Skilful, intelligent, flexible, inspiring, calm – all these adjectives go well with Daniel Vettori. The left-arm orthodox spinner from New Zealand, Vettori was one of those rare Kiwi cricketers who played the game for a long period of time, 17 years to be precise.
Born on January 27, 1979 in Auckland, Vettori made his debut for New Zealand in 1997 against England in a Test match. His Harry Potterish-look made him an instant hit among fans. Vettori’s strength lied in his wicket-to-wicket bowling and the beautiful loop and guile with which he bowled. He was pretty consistent with his speed and line of the delivery. He would pitch the ball at the same speed on the same area throughout the day of a Test match and yet not get bored or tired of it.
Vettori’s USP lied in his loop as well. The batsman used to get trapped in trying to launch a big shot on those loopy deliveries bowled by him. His height also gave him an advantage as a spinner. Although Vettori started off as a bowler, his batting improved with each passing day.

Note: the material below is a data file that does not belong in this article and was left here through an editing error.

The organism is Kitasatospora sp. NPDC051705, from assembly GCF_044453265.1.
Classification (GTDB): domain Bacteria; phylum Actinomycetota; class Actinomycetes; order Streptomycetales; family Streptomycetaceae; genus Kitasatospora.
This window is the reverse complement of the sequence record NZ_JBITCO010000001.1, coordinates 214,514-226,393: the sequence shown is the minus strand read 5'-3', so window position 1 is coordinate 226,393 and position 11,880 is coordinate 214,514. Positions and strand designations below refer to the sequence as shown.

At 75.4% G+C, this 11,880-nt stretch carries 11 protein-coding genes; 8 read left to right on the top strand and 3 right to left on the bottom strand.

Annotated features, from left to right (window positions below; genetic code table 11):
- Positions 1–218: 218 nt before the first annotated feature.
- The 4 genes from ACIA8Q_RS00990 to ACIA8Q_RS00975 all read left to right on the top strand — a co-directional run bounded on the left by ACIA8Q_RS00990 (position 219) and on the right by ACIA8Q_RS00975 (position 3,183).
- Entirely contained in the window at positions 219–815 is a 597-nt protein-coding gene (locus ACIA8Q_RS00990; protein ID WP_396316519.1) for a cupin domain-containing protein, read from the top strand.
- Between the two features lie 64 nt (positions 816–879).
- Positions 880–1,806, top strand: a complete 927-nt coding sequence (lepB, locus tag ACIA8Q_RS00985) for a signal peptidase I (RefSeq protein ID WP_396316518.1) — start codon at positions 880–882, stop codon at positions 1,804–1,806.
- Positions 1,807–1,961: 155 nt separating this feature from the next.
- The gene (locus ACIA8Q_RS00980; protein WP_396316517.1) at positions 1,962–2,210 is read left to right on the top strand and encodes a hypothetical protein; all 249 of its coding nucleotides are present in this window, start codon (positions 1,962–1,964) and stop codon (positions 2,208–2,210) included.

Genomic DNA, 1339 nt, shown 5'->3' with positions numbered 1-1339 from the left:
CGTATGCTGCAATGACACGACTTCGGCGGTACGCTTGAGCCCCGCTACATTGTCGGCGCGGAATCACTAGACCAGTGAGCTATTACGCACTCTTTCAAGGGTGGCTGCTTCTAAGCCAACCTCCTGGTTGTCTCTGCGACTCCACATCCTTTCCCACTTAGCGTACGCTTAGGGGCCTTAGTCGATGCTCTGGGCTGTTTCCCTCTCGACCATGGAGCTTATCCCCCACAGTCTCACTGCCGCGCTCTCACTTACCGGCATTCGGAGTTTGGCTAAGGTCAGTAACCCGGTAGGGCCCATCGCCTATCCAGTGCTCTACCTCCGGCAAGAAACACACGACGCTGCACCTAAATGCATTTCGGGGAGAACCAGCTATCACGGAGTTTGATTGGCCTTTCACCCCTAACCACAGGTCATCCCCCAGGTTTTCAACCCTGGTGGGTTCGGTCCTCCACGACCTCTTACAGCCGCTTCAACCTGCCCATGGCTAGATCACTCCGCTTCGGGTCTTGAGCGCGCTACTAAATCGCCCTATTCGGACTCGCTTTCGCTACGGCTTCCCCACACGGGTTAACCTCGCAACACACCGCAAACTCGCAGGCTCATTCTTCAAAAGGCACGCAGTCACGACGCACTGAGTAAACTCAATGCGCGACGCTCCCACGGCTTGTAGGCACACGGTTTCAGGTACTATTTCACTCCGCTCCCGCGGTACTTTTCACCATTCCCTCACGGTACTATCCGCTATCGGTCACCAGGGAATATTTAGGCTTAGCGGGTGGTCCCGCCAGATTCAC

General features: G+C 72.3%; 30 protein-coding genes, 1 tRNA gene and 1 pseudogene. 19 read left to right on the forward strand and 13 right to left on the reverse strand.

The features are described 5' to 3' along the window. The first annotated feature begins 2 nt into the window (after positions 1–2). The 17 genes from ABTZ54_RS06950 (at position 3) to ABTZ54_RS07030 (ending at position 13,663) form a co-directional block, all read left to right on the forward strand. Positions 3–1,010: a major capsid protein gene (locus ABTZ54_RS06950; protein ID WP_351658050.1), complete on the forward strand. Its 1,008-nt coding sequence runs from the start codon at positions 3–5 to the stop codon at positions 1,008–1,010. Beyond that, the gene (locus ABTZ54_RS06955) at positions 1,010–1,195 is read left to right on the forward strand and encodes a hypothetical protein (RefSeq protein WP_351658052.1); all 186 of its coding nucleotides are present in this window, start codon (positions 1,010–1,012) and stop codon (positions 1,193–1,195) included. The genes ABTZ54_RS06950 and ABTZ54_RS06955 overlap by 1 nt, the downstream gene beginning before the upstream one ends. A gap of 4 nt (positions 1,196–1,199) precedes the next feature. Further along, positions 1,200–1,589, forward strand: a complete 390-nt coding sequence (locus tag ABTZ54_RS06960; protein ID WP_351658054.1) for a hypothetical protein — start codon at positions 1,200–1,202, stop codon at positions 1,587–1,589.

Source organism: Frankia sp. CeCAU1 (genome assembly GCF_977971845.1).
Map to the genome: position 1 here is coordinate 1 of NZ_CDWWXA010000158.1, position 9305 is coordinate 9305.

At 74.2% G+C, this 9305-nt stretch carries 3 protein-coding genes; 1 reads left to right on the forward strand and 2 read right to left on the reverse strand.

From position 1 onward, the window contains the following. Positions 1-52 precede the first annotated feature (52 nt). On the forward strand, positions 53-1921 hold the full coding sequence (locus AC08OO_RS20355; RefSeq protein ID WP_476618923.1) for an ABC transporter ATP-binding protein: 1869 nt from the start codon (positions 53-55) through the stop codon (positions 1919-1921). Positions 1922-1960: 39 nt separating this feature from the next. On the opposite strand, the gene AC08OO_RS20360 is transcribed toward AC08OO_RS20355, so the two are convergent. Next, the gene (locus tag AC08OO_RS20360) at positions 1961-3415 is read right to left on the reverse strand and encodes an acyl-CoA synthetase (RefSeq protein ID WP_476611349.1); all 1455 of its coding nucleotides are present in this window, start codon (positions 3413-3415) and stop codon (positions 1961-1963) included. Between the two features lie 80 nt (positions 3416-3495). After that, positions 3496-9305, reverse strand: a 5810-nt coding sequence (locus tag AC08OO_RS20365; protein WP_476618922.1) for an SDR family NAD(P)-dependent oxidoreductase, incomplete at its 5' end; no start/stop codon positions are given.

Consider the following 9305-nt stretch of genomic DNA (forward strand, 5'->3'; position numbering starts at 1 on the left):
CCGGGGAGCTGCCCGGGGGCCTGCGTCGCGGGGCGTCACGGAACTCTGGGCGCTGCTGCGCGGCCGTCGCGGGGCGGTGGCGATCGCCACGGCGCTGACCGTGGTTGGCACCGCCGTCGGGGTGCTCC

Apart from 362 Test wickets and 305 ODI wickets, Vettori amassed 4531 runs in Tests while making 2253 runs in ODIs. He was seen as the potential threat to Richard Hadlee’s tally of 431 Test wickets but his back injury did not let him surpass the legend. He had to settle for 362, still a big number, and retired in November of 2015 after playing his last Test match against Pakistan.
Vettori was inspirational as a captain too. He led New Zealand to the semi-final of the first T20I World Cup in South Africa. This was a period when New Zealand was hit by the rebellious Indian Cricket League. Many present cricketers from the New Zealand team had joined hands with ICL and this had added extra responsibility on him. He became a selector of the team while playing for the national side.
Vettori bid goodbye to international cricket after the 2015 ODI World Cup after playing the final against Australia in Melbourne.